Space for the Earthbound - A Journey Through the Universe

Explore the endlessly fascinating world of outer space from the comfort of your home


All About the Planet Venus

By Patrick Omari

Venus in earth colors Named after the Roman Goddess of love, the planet Venus is the second furthest from the Sun. It has been referred to as Earth’s twin planet due to its remarkably similar size. Venus is also a rocky planet with a gaseous atmosphere, however it differs from Earth in a number of crucial ways.

Venus is the closest planet to Earth and the brightest object in the night sky, with the exception of the moon, and has been referred to as both the Morning and Evening Star due to its luminosity. Venus is most striking for its thick atmosphere which covers the entire planet and obscures the view of the surface from space and Earth. The hidden surface of the planet was the subject of much curiosity and speculation before the myths were dispelled by probes and exploratory spacecraft. Science fiction writers in particular pondered what what be on the surface of Venus, speculating about possible life on the surface.

However, numerous probes sent to the planet would remove any lingering doubt over the possibility of life on Venus. The surface temperature averages at around 460 degrees C with the atmospheric pressure 92 times that of Earth’s, the same as that found 1km under the oceans. The extremely high temperature is caused by a runaway greenhouse effect. Venus’ atmosphere is predominantly composed of carbon dioxide with clouds of sulphur dioxide. Heat from the Sun becomes trapped and the planet gets warmer and warmer, to the point it is at today.

At its closest Venus passes 41.8km away from Earth, takes 225 Earth days to orbit the Sun and 243 days to complete one rotation. Venus’ orbit is the closest of any planet to being circular, with an eccentricity of less that 0.01. The extremely slow rotation of Venus makes it stand out from the other planets, taking much longer to complete. Venus also spins in the opposite direction to Earth. Venus has no moons.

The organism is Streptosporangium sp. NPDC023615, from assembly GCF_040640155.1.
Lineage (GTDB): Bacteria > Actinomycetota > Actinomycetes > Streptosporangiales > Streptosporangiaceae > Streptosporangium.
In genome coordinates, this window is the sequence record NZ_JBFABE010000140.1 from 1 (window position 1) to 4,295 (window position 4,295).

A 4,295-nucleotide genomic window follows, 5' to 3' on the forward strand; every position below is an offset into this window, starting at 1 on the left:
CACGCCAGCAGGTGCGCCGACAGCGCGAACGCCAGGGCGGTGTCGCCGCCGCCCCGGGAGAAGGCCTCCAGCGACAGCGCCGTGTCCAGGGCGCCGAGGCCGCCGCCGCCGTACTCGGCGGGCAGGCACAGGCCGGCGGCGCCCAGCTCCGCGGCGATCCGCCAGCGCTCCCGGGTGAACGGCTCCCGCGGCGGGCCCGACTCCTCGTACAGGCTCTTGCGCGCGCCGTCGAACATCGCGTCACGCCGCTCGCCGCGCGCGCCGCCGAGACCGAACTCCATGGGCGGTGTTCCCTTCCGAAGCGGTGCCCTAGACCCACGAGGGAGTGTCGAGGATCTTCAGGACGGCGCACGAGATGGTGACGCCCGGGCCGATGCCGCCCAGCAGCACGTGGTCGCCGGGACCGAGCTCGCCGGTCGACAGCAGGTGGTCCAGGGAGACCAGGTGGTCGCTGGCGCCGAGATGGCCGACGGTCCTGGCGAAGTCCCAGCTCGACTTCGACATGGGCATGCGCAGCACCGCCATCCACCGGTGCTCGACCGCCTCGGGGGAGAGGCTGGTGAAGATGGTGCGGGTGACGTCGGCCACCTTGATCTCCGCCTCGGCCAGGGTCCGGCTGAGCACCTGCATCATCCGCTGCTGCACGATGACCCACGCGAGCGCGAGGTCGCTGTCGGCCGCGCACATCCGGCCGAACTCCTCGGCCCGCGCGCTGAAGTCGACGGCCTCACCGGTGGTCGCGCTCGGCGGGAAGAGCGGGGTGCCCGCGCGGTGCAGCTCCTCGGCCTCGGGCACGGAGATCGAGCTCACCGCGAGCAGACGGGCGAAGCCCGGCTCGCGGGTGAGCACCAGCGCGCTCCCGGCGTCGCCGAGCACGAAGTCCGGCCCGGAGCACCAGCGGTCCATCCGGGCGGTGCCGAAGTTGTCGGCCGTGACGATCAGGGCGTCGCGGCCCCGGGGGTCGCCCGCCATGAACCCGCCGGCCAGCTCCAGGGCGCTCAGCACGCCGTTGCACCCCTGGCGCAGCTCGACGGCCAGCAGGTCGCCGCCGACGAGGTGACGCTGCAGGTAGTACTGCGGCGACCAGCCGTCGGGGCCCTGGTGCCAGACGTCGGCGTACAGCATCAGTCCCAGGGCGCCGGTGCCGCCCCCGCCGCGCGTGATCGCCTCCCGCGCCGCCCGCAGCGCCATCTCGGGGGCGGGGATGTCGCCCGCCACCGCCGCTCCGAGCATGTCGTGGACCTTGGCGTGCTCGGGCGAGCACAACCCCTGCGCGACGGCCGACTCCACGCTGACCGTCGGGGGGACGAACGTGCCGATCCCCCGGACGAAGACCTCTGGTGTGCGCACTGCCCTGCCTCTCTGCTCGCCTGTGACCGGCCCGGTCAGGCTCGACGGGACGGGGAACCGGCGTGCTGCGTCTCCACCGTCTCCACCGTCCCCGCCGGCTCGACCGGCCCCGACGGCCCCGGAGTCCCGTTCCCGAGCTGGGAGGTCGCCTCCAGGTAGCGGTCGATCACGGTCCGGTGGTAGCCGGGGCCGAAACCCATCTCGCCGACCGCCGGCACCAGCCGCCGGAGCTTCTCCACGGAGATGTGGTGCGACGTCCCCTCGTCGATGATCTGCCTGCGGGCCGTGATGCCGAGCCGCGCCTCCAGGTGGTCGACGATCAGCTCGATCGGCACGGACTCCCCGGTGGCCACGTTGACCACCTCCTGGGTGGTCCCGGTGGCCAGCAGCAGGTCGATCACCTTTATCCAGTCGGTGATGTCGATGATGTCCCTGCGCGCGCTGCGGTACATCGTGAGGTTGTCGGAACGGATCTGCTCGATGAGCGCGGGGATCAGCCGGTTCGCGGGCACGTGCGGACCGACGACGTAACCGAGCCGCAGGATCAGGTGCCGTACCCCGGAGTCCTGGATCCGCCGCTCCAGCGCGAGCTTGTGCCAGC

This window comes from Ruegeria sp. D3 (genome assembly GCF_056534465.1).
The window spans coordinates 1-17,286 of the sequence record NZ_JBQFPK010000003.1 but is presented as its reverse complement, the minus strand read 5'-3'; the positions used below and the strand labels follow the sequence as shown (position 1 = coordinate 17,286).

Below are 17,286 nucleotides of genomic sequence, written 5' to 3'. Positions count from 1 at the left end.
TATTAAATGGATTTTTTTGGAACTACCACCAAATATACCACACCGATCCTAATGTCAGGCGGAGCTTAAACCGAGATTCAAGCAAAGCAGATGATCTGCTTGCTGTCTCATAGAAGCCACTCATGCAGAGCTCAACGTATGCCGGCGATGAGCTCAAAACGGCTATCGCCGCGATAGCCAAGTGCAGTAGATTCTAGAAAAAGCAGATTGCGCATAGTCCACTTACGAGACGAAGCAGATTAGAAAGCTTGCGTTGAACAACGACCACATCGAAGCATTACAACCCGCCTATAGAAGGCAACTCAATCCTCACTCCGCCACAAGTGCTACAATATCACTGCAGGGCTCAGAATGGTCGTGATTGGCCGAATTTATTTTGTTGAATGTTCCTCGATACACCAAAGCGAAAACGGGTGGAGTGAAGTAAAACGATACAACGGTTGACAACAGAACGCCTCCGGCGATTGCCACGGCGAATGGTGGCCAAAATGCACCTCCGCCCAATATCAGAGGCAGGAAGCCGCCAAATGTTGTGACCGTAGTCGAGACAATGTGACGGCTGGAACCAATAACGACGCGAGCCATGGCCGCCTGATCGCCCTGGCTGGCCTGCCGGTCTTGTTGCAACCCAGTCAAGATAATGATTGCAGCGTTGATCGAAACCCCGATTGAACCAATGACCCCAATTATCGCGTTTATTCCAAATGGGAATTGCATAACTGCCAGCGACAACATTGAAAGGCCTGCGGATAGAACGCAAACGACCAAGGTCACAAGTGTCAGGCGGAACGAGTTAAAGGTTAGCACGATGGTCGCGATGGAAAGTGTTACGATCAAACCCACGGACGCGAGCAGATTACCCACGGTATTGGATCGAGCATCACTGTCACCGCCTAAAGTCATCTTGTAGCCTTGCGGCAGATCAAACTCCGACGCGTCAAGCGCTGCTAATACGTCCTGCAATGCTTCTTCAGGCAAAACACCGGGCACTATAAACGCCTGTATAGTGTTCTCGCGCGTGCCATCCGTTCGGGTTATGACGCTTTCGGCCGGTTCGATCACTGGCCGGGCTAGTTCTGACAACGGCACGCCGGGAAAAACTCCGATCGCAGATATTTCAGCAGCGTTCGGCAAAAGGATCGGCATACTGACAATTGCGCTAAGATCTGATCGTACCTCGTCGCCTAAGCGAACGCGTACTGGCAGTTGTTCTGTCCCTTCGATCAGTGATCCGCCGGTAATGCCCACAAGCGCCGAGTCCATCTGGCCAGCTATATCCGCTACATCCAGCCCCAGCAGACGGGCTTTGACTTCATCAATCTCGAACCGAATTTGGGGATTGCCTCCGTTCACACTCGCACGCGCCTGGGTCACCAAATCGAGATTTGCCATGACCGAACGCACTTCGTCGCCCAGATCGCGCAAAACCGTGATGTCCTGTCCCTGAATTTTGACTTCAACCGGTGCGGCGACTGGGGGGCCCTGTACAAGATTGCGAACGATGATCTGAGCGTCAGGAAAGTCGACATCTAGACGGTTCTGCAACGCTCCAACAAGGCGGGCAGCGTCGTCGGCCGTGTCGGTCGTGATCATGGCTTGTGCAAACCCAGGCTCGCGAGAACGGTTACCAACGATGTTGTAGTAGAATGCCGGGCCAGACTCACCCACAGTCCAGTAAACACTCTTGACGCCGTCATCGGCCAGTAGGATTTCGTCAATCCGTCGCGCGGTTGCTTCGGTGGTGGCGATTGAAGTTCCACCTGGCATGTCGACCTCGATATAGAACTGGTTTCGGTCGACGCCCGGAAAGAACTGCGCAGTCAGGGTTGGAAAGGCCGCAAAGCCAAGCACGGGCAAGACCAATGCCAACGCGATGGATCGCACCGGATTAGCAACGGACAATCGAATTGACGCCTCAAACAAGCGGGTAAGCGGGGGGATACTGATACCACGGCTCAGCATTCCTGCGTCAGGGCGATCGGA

Venus craters Venus has been the subject of a lot of the initial ideas of colonisation by Man of the Solar System. The discovery of the conditions on the surface seemed to all but rule out any human settlement on the surface, the extreme temperature and pressure would make life impossible. There has been some talk, however, of possible colonisation of Venus’ atmosphere. 50km above the surface the conditions are much more favourable and Earth-like. Floating cities filled with human-breathable air would float in the dense atmosphere, at that height the atmospheric pressure is the same as that of Earth and temperatures range from 0-50 degrees. A different approach could be to artificially cool Venus using giant mirrors or manipulating dust clouds. In just a few decades the planet would cool significantly enough to give conditions similar to Earth on the surface.

Venus is an interesting planet given its similar properties to Earth. It is also a living example of what a runaway greenhouse effect can do to a planet. The excessive CO2 content in the atmosphere has massively heated the planet beyond what it would be otherwise, a stark reminder of what could eventually happen to Earth.

Patrick is an expert Research and Travel consultant. His current interest is in Luton airport parking, Stansted parking and Gatwick hotels.
Article Source:


No comments: